When spring rolls around, your thoughts might turn to organizing your closets or giving your floors a good deep clean. Do the same thing with your finances.
Spring is a great in-between time of year to take stock of your financial health and to create goals for the rest of the year and to plan for the years ahead.
Before you dive headfirst into a new financial plan, take a look at your current situation. Is it where you want it to be? The steps below can help you get started.
Step 1: Write it all down and give direction to your spending
A coffee here, a new pair of shoes there…When you go about life, you sometimes don’t think about how much you’re spending. Small purchases on a frequent basis add up. Spend some time with our Monthly Spending Planner. It won’t capture everything, but it’s a good start and you can use the margins to add more expenses you incur. When you are able to see a month’s worth of spending in front of you, it becomes easier to determine which expenses are necessary and which areas you can cut back on.
Step 2: Evaluate and pay down or off
Get lean! Start working to pay down and off your outstanding debt. Pay consumer debt off first before tackling the home mortgage. This should all be in step with a broad financial plan for you and your family. Start with the smallest outstanding debt first and then go to the next. Each time you pay something off, take the money of your monthly payment and add it to the next loan to pay it down faster. Over time, this will create a snowball effect moving you closer to enjoying a debt free lifestyle.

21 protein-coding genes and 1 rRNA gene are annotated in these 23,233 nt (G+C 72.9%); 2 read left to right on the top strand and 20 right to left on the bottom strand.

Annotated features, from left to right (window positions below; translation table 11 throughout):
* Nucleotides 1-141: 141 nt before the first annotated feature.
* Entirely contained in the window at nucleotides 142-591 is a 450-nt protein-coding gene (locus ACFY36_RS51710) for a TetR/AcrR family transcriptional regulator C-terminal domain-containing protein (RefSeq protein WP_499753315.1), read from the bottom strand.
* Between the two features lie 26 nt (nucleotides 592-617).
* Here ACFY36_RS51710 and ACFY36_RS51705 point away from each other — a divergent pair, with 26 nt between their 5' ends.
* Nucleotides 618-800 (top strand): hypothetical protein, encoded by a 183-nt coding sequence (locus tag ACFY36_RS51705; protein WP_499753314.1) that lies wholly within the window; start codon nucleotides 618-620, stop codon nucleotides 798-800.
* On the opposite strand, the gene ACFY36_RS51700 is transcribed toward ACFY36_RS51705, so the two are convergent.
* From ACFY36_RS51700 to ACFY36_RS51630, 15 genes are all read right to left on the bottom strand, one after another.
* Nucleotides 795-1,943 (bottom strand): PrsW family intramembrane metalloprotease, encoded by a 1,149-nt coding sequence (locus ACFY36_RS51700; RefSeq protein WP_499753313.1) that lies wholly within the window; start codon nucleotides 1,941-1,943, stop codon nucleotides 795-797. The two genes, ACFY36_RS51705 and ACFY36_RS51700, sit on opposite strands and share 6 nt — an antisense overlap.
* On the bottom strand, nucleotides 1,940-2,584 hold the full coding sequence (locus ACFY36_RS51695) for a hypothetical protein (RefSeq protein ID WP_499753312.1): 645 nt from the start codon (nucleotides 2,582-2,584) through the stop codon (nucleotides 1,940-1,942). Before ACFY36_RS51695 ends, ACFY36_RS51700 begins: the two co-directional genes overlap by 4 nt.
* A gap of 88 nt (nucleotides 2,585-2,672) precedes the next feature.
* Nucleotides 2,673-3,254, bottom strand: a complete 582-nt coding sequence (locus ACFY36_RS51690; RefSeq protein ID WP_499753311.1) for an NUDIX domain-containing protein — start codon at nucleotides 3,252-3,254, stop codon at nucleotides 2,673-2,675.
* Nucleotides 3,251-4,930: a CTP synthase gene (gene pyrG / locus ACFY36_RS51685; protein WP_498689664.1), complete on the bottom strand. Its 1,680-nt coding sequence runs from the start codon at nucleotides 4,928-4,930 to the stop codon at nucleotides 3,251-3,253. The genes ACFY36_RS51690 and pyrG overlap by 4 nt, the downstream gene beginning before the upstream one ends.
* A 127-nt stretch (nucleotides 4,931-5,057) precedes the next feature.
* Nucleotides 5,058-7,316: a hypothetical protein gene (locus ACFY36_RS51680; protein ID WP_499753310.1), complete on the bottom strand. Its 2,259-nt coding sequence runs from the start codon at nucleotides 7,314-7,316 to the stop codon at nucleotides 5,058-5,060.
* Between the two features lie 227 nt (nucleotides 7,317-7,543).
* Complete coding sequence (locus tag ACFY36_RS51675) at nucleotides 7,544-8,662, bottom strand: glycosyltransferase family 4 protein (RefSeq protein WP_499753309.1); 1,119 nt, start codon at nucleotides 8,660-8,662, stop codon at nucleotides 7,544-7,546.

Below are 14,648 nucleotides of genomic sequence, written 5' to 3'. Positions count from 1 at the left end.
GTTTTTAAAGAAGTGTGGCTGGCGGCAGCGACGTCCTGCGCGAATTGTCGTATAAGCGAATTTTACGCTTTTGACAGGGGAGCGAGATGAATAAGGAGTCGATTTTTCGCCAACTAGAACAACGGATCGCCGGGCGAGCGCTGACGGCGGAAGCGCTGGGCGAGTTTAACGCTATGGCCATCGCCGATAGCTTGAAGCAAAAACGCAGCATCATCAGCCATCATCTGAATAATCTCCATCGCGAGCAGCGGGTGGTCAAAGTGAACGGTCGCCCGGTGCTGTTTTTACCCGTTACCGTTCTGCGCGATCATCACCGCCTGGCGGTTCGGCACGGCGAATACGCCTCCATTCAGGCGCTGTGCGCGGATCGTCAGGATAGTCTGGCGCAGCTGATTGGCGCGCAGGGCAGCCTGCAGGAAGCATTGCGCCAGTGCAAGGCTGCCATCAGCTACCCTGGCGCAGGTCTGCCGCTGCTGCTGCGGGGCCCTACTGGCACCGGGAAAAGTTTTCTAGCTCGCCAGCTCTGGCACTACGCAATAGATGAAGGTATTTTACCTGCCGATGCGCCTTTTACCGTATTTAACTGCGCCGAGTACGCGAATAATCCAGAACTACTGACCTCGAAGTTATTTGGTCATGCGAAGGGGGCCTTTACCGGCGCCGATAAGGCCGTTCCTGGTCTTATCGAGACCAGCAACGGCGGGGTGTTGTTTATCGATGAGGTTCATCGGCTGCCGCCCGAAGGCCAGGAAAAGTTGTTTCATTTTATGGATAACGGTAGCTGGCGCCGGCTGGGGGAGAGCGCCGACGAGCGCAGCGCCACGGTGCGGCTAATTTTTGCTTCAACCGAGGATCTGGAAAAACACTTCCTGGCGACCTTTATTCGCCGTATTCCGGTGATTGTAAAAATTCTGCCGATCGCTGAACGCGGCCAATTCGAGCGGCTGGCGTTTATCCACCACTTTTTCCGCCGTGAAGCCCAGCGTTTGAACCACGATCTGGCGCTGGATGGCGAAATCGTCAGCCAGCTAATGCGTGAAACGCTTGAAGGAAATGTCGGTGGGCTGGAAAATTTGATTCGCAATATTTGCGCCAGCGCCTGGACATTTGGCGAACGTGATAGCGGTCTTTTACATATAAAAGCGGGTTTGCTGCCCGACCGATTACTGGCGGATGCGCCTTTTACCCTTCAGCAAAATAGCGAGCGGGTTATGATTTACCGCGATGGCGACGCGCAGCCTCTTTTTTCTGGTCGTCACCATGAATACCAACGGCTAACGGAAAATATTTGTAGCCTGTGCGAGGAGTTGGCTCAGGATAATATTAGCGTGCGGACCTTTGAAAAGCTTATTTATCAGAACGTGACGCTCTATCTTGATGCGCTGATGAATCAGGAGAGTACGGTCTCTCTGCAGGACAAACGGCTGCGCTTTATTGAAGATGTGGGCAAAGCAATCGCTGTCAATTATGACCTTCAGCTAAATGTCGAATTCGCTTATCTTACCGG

Step 3: Establish a proper Emergency Fund
The Emergency Fund will help protect against unplanned events and offer income assistance during tough economic conditions. This account should remain set aside for emergencies only and separated from your checking account. Please make sure the funds are readily available but earning the most they can possibly earn. You’ll want to invest this money because short-term rates are not high. Resist the urge. Think of your Emergency Fund as lifestyle insurance. In an ideal world, having three to six months of expenses, probably closer to six, for most families, that are not business owners, is sufficient. If you’re retired, strive for two years’ worth of expenses.
The opinions voiced in this material are for general information only and are not intended to provide specific advice or recommendations for any individual.
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